What Is the Significance of the Parable of the Lost Coin?

Just as the woman cared for that one specific coin, so God cares for each one of us individually. He does not count the 99 and dismiss the one. He does not look at the coins and see nine, ignoring the one.

Published Nov 07, 2022
What Is the Significance of the Parable of the Lost Coin?

If we read through the gospels, we will quickly see that Jesus was very fond of teaching and was a master storyteller who used an old Jewish method for telling these stories, called parables.

Parables were often used to explain deep truths in simple ways, and Jesus uses them for the same purpose. The Oxford dictionary defines a parable as: “a simple story used to illustrate a moral or spiritual lesson, as told by Jesus in the Gospels.”

Why Did Jesus Use Parables?

In telling parables, Jesus, as the Oxford dictionary reminds us, revealed the rich truths of the kingdom by telling deep biblical principles in ways that were easy for all those who would listen to understand.

Jesus told parables regularly, and we see Jesus use many circumstances in his surrounding area to explain his principles or ideas. His stories often included coins, sheep, rich men, poor men, Samaritans, sons and fathers, wives, farmers, and mustard seeds.

The parables dealt with many different topics, such as the kingdom of heaven, loss, love, and wisdom.

The parable we are looking at today, however, is found in the Book of Luke, chapter 15. It is often seen as part of a collection of parables. Jesus opens his teaching by looking at the Parable of the Lost Sheep.

As tax collectors and sinners came near, Jesus was teaching them while the Pharisees muttered under their breaths. They were unhappy that Jesus was eating with sinners, that he associated with them.

And so, Jesus responds to their distaste by telling the following three stories, each one is slightly more progressive than the last. Each item that is lost is slightly more harrowing than the one before in Jewish culture.

Jesus begins by telling them about a shepherd who loses a sheep. This is a relatable story for them. He goes on to say, He has 100 sheep, but once he finds one missing, he leaves the 99 others in a safe open space, and then he goes to find the one.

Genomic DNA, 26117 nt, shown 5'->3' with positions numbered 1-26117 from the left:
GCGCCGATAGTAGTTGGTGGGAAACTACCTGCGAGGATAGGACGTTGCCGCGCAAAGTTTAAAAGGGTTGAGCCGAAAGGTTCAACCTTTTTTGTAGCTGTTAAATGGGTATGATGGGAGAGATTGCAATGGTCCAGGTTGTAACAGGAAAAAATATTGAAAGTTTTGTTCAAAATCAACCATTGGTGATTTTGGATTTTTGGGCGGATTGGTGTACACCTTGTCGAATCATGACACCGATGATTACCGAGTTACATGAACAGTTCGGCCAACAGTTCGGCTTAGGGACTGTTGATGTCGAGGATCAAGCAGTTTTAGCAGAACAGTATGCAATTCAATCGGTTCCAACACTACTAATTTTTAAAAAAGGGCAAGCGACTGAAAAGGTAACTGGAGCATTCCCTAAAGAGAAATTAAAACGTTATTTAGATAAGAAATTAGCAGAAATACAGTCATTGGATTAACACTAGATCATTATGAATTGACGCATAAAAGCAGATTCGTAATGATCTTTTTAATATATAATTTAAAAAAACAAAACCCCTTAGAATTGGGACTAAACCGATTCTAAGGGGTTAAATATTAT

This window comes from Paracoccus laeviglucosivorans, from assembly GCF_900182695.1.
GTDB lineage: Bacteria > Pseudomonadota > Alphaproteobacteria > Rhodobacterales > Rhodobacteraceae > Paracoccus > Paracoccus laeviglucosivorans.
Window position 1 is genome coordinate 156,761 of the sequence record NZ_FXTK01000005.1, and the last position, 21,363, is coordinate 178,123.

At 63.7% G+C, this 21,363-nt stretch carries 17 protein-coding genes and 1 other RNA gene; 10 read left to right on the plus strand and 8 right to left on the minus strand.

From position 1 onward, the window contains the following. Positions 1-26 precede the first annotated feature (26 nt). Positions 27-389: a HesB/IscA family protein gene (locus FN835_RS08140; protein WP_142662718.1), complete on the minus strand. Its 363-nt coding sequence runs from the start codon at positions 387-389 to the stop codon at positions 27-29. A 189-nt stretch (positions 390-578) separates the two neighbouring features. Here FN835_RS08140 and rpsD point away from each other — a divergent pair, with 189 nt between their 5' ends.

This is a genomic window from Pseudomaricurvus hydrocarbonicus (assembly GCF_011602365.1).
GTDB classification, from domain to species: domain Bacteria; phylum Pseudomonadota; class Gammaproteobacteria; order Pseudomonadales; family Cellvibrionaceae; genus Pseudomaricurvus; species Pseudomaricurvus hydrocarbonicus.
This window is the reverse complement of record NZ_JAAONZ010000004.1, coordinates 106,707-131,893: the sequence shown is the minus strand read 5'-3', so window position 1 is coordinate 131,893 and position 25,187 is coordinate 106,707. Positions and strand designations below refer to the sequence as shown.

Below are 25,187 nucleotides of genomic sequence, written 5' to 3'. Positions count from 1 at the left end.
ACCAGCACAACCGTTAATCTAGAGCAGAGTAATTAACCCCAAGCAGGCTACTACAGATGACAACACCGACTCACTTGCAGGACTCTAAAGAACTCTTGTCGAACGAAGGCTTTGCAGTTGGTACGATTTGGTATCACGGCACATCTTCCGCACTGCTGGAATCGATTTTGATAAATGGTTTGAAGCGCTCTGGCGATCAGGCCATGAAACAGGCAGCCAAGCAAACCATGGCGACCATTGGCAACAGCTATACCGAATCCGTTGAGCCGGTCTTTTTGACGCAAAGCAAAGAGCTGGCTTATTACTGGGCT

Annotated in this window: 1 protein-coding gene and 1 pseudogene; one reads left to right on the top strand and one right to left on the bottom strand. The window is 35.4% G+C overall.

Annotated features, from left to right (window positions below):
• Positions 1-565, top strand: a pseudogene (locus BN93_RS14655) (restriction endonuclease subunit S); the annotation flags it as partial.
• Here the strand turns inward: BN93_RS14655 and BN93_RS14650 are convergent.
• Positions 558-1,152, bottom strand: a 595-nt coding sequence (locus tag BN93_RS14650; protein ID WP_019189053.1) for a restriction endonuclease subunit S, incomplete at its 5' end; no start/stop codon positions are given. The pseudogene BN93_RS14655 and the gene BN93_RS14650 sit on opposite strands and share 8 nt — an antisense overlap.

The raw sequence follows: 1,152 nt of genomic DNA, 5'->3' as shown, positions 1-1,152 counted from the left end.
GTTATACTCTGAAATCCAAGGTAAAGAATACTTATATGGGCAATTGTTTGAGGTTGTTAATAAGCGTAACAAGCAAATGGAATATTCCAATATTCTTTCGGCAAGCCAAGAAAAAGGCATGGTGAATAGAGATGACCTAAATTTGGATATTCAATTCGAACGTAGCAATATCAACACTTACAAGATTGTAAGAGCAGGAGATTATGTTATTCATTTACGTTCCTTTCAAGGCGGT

When he finds the one, he calls his neighbors to celebrate with him. Jesus uses this story to tell those listening that the same is true in heaven. When a sinner repents, all of heaven rejoices.

Following the Parable of the Lost Coin, Jesus tells the Parable of the Prodigal Son, or “lost sons,” as Kenneth Bailey names it. This story reveals the heart of two sons. One son wishes the father dead and asks for his inheritance early, squandering it in a far-off land.

The other believes he is slaving for his father out of duty. It seems that neither son served the father out of love, but we only read of one coming to his senses and asking for forgiveness, joining him in the banquet celebrating.

Sandwiched between those parables, we read of the lost coin. The verses read:

“Or suppose a woman has ten silver coins and loses one. Doesn’t she light a lamp, sweep the house and search carefully until she finds it? And when she finds it, she calls her friends and neighbors together and says, ‘Rejoice with me; I have found my lost coin.’ In the same way, I tell you, there is rejoicing in the presence of the angels of God over one sinner who repents” (Luke 15:8-10).

But how could a coin being lost represent something of a heavenly perspective?

Almost all parables are spoken in a way that they are relatable to both the rich and the poor, the educated and the uneducated. I am sure all of us remember a time when we lost money.

Whether it was a note, a wallet, a bank card, or a coin like the woman in our story, this makes this parable relatable. We have all been there. We get that the woman would want to search her whole house, turning things upside down until it was found.

How Does This Apply to Us Today?